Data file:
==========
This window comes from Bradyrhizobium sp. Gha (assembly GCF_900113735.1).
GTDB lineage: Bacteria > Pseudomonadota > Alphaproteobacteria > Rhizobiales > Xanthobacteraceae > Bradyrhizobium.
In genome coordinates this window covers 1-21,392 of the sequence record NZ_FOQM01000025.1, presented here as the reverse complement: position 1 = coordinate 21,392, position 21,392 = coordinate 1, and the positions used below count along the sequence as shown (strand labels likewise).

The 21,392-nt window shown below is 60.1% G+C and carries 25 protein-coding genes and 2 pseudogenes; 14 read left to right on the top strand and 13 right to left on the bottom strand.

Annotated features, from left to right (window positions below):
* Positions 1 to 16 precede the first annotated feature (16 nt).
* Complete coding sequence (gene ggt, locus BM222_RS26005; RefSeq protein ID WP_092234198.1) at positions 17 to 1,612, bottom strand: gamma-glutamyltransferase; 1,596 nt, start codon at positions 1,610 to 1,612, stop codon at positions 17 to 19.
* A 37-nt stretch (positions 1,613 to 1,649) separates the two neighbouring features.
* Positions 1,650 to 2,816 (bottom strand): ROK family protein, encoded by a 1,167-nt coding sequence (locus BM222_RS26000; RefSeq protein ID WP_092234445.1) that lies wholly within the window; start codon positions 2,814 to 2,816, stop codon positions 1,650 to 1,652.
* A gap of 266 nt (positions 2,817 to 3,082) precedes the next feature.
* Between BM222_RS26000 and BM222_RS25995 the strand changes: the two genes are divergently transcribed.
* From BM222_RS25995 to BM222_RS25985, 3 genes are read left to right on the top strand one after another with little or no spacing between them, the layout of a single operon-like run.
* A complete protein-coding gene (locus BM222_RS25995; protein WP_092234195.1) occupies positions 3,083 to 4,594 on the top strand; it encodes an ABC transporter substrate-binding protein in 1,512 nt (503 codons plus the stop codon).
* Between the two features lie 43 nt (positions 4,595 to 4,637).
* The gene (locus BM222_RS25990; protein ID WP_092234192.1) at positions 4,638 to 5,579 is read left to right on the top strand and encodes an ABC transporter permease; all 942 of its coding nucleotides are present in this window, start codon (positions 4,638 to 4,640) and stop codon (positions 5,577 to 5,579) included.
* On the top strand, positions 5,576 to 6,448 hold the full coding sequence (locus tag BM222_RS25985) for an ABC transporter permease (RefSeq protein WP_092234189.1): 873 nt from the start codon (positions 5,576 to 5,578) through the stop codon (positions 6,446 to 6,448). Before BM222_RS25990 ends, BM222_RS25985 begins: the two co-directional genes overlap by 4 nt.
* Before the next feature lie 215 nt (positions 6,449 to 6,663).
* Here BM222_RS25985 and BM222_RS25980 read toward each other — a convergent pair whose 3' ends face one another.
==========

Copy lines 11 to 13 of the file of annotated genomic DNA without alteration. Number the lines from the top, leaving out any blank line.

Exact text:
* Between BM222_RS26000 and BM222_RS25995 the strand changes: the two genes are divergently transcribed.
* From BM222_RS25995 to BM222_RS25985, 3 genes are read left to right on the top strand one after another with little or no spacing between them, the layout of a single operon-like run.
* A complete protein-coding gene (locus BM222_RS25995; protein WP_092234195.1) occupies positions 3,083 to 4,594 on the top strand; it encodes an ABC transporter substrate-binding protein in 1,512 nt (503 codons plus the stop codon).